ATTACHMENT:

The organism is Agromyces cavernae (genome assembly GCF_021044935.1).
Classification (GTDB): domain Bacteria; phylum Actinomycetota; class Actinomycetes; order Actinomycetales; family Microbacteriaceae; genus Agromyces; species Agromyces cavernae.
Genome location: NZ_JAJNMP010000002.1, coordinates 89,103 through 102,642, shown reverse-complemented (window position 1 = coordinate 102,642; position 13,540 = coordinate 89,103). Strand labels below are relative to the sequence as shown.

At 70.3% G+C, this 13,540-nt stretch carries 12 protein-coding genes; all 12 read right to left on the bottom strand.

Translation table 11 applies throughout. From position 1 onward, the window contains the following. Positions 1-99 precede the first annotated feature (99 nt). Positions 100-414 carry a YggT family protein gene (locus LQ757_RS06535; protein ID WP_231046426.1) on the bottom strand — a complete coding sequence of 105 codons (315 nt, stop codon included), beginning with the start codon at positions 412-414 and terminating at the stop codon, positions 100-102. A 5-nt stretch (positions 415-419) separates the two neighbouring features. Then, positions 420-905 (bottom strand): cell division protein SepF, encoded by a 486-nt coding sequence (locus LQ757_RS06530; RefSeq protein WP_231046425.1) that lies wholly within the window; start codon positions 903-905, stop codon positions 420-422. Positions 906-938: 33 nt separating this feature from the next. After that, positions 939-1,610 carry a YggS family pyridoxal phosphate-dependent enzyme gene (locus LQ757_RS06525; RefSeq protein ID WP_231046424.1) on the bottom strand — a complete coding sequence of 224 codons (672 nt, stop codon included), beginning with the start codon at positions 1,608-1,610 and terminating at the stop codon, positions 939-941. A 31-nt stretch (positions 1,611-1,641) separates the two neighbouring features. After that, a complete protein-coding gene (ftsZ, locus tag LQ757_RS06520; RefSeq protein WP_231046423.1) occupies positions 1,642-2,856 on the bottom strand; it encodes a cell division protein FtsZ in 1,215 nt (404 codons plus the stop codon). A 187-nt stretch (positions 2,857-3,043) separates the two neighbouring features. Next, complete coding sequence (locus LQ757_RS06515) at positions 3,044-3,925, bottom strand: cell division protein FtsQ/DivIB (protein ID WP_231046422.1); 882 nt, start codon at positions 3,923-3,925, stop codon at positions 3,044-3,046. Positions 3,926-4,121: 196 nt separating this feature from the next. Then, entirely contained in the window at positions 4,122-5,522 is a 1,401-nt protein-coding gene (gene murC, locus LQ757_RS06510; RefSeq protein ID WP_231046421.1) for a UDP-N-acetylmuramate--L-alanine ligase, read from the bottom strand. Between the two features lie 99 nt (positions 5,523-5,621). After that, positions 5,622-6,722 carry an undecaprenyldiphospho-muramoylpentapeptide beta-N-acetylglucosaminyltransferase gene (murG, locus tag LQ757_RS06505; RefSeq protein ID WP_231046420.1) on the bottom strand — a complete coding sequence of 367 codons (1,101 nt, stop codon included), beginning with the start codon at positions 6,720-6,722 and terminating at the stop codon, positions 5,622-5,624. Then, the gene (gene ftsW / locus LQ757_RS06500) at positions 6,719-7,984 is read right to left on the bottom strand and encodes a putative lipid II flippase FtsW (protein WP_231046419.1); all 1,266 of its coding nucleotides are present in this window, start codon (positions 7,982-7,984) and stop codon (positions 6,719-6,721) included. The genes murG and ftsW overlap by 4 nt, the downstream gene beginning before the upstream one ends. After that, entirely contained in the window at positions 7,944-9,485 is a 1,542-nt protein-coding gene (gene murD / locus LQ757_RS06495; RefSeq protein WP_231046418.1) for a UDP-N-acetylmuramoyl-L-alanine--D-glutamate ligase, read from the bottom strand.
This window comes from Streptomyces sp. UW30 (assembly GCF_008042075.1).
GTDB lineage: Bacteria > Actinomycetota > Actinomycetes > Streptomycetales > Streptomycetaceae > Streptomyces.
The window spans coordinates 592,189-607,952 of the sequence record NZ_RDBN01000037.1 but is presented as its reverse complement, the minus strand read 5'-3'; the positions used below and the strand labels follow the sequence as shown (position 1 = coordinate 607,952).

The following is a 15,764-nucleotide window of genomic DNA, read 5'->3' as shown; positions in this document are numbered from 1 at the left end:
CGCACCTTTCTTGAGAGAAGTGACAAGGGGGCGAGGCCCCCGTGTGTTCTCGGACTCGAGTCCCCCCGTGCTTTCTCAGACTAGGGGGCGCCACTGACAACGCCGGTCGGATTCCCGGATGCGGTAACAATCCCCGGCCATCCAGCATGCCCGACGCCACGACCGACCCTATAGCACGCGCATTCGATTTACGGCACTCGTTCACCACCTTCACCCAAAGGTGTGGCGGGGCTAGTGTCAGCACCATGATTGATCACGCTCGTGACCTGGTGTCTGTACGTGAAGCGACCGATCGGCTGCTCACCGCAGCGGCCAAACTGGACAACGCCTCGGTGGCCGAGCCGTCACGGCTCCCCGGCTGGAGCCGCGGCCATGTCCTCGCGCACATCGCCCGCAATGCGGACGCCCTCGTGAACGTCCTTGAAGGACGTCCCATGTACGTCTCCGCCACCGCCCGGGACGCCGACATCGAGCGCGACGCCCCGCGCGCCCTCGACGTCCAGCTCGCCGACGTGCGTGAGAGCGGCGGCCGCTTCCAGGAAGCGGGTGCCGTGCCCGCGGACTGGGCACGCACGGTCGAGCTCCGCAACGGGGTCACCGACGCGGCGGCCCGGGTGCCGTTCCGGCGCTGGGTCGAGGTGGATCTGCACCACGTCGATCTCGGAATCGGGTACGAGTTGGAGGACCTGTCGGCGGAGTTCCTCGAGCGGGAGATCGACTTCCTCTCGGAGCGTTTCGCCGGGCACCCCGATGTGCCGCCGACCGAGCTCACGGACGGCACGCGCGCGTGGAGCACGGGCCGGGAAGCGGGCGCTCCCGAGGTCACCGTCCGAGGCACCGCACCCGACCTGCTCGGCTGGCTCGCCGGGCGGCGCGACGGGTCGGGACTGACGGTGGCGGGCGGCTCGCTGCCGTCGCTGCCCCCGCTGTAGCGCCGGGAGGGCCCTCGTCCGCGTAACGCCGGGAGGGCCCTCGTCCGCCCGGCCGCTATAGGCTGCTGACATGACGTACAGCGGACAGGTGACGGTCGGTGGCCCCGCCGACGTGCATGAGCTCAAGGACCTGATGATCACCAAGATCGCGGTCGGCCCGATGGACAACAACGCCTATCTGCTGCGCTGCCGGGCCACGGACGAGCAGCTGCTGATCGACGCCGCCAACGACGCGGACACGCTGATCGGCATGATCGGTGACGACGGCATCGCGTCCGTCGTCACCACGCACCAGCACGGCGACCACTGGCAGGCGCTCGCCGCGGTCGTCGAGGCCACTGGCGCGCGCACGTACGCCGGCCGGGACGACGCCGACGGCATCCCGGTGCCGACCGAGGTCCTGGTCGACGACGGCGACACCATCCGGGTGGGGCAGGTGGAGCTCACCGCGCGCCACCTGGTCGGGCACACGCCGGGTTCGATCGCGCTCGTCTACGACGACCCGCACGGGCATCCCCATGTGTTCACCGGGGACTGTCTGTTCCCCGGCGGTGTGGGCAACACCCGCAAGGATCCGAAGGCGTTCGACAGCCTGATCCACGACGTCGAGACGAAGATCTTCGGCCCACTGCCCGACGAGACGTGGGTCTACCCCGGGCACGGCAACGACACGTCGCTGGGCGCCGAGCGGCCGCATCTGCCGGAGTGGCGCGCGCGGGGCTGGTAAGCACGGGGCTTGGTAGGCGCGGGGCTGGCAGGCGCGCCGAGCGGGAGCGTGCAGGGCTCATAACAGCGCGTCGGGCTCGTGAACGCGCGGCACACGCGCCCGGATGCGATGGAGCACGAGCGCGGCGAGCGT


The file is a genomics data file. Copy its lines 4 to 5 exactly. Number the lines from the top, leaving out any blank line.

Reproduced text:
At 70.3% G+C, this 13,540-nt stretch carries 12 protein-coding genes; all 12 read right to left on the bottom strand.

Translation table 11 applies throughout. From position 1 onward, the window contains the following. Positions 1-99 precede the first annotated feature (99 nt). Positions 100-414 carry a YggT family protein gene (locus LQ757_RS06535; protein ID WP_231046426.1) on the bottom strand — a complete coding sequence of 105 codons (315 nt, stop codon included), beginning with the start codon at positions 412-414 and terminating at the stop codon, positions 100-102. A 5-nt stretch (positions 415-419) separates the two neighbouring features. Then, positions 420-905 (bottom strand): cell division protein SepF, encoded by a 486-nt coding sequence (locus LQ757_RS06530; RefSeq protein WP_231046425.1) that lies wholly within the window; start codon positions 903-905, stop codon positions 420-422. Positions 906-938: 33 nt separating this feature from the next. After that, positions 939-1,610 carry a YggS family pyridoxal phosphate-dependent enzyme gene (locus LQ757_RS06525; RefSeq protein ID WP_231046424.1) on the bottom strand — a complete coding sequence of 224 codons (672 nt, stop codon included), beginning with the start codon at positions 1,608-1,610 and terminating at the stop codon, positions 939-941. A 31-nt stretch (positions 1,611-1,641) separates the two neighbouring features. After that, a complete protein-coding gene (ftsZ, locus tag LQ757_RS06520; RefSeq protein WP_231046423.1) occupies positions 1,642-2,856 on the bottom strand; it encodes a cell division protein FtsZ in 1,215 nt (404 codons plus the stop codon). A 187-nt stretch (positions 2,857-3,043) separates the two neighbouring features. Next, complete coding sequence (locus LQ757_RS06515) at positions 3,044-3,925, bottom strand: cell division protein FtsQ/DivIB (protein ID WP_231046422.1); 882 nt, start codon at positions 3,923-3,925, stop codon at positions 3,044-3,046. Positions 3,926-4,121: 196 nt separating this feature from the next. Then, entirely contained in the window at positions 4,122-5,522 is a 1,401-nt protein-coding gene (gene murC, locus LQ757_RS06510; RefSeq protein ID WP_231046421.1) for a UDP-N-acetylmuramate--L-alanine ligase, read from the bottom strand. Between the two features lie 99 nt (positions 5,523-5,621). After that, positions 5,622-6,722 carry an undecaprenyldiphospho-muramoylpentapeptide beta-N-acetylglucosaminyltransferase gene (murG, locus tag LQ757_RS06505; RefSeq protein ID WP_231046420.1) on the bottom strand — a complete coding sequence of 367 codons (1,101 nt, stop codon included), beginning with the start codon at positions 6,720-6,722 and terminating at the stop codon, positions 5,622-5,624. Then, the gene (gene ftsW / locus LQ757_RS06500) at positions 6,719-7,984 is read right to left on the bottom strand and encodes a putative lipid II flippase FtsW (protein WP_231046419.1); all 1,266 of its coding nucleotides are present in this window, start codon (positions 7,982-7,984) and stop codon (positions 6,719-6,721) included. The genes murG and ftsW overlap by 4 nt, the downstream gene beginning before the upstream one ends. After that, entirely contained in the window at positions 7,944-9,485 is a 1,542-nt protein-coding gene (gene murD / locus LQ757_RS06495; RefSeq protein WP_231046418.1) for a UDP-N-acetylmuramoyl-L-alanine--D-glutamate ligase, read from the bottom strand.